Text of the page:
In the image from above we see how attention is used to take information from multiple prior words rather than relying on previous timestamp information.
Another drawback of LSTMs is that they require multiple loops in order to iterate through all the words in a sentence. This, combined with the operations of applying activation functions over big tensors, make LSTM a pain to properly train and deploy.
Here is where transformers come to action. Transformers utilize attention together with skip-connections in order to process the sentences in a single shot.
Though the transformer architecture may look daunting (see image on right), we will go step-by-step and create a high-level overview of it.
First, the input sentence goes through a self-attention block (to identify key words in the original sentence), and produces the key and value tensors. The value tensors represent the embeddings of the input text and key tensors represent the strength of each embedding.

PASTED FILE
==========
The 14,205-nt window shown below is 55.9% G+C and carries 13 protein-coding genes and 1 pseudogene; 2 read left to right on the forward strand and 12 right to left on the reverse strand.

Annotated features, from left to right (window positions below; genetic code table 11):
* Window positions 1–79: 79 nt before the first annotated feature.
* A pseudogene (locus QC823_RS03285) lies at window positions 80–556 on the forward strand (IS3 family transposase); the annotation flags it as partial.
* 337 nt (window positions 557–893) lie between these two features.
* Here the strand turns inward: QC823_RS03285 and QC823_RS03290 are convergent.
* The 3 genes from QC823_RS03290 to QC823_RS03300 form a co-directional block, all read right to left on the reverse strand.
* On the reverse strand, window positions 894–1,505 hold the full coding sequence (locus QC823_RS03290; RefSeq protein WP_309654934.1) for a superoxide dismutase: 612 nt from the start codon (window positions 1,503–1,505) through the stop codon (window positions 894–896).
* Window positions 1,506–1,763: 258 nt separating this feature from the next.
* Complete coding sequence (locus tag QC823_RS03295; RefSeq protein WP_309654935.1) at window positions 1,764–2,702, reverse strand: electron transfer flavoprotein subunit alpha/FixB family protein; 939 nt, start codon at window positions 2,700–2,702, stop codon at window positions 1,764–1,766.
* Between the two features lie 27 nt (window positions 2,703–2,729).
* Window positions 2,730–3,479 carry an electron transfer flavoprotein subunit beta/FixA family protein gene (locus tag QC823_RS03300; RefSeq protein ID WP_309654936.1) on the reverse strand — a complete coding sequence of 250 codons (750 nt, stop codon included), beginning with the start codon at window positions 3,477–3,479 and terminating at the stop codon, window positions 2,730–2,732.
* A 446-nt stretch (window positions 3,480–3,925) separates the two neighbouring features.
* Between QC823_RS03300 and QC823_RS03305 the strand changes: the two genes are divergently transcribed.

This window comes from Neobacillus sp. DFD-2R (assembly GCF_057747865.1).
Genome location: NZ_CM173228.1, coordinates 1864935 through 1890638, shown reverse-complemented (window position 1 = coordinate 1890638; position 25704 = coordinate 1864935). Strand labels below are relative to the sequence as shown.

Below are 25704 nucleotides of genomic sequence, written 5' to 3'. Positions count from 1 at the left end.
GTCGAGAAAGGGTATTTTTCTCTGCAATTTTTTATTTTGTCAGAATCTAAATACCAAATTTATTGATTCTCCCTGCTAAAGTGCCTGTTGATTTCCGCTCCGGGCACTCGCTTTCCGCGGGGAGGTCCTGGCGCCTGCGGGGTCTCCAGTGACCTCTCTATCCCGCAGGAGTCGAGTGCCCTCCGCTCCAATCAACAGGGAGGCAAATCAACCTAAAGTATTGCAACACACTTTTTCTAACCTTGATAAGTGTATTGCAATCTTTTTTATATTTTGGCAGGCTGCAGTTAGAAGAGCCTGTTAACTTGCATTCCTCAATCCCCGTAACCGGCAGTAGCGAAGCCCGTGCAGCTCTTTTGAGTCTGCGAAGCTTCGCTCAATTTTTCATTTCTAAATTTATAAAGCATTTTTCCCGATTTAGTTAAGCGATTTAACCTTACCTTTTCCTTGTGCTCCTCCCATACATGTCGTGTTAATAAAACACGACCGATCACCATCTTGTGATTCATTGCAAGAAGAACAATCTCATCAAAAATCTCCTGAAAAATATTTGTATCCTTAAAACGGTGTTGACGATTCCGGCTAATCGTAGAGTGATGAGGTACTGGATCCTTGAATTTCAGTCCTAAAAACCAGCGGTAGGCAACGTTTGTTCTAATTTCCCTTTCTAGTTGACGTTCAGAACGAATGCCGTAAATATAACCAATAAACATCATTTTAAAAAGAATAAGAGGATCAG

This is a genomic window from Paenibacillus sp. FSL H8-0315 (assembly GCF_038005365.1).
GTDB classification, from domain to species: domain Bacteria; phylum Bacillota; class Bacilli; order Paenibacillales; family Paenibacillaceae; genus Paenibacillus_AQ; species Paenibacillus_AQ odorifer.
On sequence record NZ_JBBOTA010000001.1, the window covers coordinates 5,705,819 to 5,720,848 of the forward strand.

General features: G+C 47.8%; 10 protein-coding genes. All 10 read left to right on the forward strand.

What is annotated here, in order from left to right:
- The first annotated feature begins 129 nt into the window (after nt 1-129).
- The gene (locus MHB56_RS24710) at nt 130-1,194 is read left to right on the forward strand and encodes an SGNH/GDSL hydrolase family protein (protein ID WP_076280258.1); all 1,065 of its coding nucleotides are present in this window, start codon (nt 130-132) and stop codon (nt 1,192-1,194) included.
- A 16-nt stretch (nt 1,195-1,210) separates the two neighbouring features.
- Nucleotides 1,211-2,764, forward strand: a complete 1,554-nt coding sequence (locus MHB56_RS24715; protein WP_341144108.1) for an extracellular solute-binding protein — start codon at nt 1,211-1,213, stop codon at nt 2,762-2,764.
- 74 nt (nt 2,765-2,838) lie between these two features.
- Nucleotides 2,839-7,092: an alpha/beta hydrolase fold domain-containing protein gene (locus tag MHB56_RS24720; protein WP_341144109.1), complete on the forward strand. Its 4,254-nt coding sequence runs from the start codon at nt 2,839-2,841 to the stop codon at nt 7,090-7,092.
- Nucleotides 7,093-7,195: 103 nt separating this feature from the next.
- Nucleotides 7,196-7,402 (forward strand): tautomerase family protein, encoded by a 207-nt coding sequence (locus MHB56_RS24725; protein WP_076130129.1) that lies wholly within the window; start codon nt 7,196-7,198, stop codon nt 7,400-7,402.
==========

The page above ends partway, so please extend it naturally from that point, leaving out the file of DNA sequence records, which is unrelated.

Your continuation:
Secondly, the output text (if any) will be used to generate query tensors. Those query tensors are multiplied with the key tensors and their result is then scaled using a Softmax function. This resulting tensor is then multiplied with the value tensor in order to select only the data needed to generate the next output word.
The process is then repeated several times in order to produce an output sentence. You can check the references for a more detailed explanation.